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NYPD officer who was shot while washing car dies after 33 years in a coma

Officer Troy Patterson was off-duty when a 15-year-old shot him after demanding $20


Troy Patterson.


By Rebecca White and John Annese
New York Daily News

NEW YORK — Hero cop Troy Patterson, who spent more than half his life in a vegetative state after being shot in a botched Brooklyn robbery, has died in a New Jersey rehab center.

Patterson was off-duty and washing his car on Jefferson Ave. in Bedford-Stuyvesant on Jan. 16, 1990, when three local men approached him and demanded $20. In a scuffle, one of them — a 15-year-old — pulled a gun and shot Patterson in the head.

The officer, just 27 years old at the time, never regained consciousness.

But friends and family who visited him said they believed the injured cop knew they were there.

“He gets quiet, he listens,” his son, also named Troy, who was 5 years old at the time of the shooting, said in an interview with the Daily News several years ago.

“Sometimes, he hears my voice, he makes a moan, a noise. I can’t make out what he’s saying, but he definitely knows our presence,” he said.

Michael Greys, of 100 Blacks in Law Enforcement Who Care, said he could see Patterson respond at times.

“You could see glimpses of him still trying to come through,” he said at a vigil last year. Fellow NYPD officers and Patterson’s family regularly marked the anniversary of the shooting with candlelight vigils at the scene.

Patterson’s son said he remembered seeing his dad on life support at Kings County Hospital right after the shooting, “lying in the bed, hooked up to all sorts of machines, not responding to anyone’s voice.”

“I remember touching his hand,” the son later said. “I don’t remember saying anything, but I remember touching his hand.”

The cop’s mom Katherine Patterson cared for her son every day until she was debilitated by multiple sclerosis. After she died, Patterson’s aunt Doris Patterson-Brown took over her care and, after she died, it has been his aunt May, according to Facebook postings of the yearly vigil.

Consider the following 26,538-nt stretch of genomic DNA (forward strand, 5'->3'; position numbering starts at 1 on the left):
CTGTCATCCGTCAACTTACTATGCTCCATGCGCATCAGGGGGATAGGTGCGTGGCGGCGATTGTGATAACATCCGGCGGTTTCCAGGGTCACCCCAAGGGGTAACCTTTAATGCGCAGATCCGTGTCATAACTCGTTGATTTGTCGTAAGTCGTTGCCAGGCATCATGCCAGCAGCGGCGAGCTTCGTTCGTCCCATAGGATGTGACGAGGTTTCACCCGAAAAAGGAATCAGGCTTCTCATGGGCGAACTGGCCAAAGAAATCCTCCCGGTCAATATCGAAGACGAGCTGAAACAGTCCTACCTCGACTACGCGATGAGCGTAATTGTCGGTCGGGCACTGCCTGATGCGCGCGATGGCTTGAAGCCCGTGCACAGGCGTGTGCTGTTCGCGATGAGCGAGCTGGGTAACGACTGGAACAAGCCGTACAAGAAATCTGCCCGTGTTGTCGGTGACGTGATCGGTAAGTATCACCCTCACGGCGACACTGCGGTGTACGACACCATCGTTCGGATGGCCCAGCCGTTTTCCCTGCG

Patterson joined the NYPD in 1983 and was working out of the 60th precinct in Coney Island when he was shot.

‘’He was a good cop,’’ Darryl Hinkson, his former partner and now a private security guard, said at the time. ‘’To me, the best.”

Following the shooting, police scoured the neighborhood and arrested three young men — Tracy Clark, 15, Vincent Robbins, 20, and Darren Crawford, 17. Clark, who was a student at Automotive High School in Brooklyn, was accused of being the gunman who wielded a .38-caliber revolver.

Police said the trio attacked the officer because one of them wanted $20 to join a local basketball league. All three were convicted of various charges related to the shooting and sent to prison, and have since been released.

Clark is believed to have moved to South Carolina, where records show he has a rap sheet for various drug offenses.

He did a 15-year prison stint for selling drugs, according to his mother Juanita Clark, getting out several years ago. He now lives in Charleston, S.C., she added.

News of Patterson’s death came as a surprise to her Sunday.

“He’s dead? We thought he was dead for 30 years,” Juanita Clark, who is blind, told the Daily News.

Patterson was promoted to detective following the shooting.

“That day he was shot he was minding his business washing his car,” retired Det. Clifton Hollingsworth said at last year’s vigil. He and Patterson attended the Police Academy together.

“His passion was to protect this city and to protect those who lived in this city,” Hollingsworth added.

“Troy Patterson’s legacy will live forever,” he said. “He was a fighter, a trooper.”

On Facebook on Sunday, Hollingsworth called his late friend a “true Hero and Brother in Blue.”

Hollingsworth and others have been working to have the street where the shooting occurred named after Patterson.

The Detectives Endowment Association mourned Patterson’s death.

“Det. Troy Patterson was a hero of New York City who inspired hundreds of fellow Detectives to continue his courageous, important crime-fighting work,” DEA President Paul DiGiacomo said in a statement. “Troy’s legacy will forever be one of service and sacrifice. The DEA will ensure he and his family are never forgotten.”

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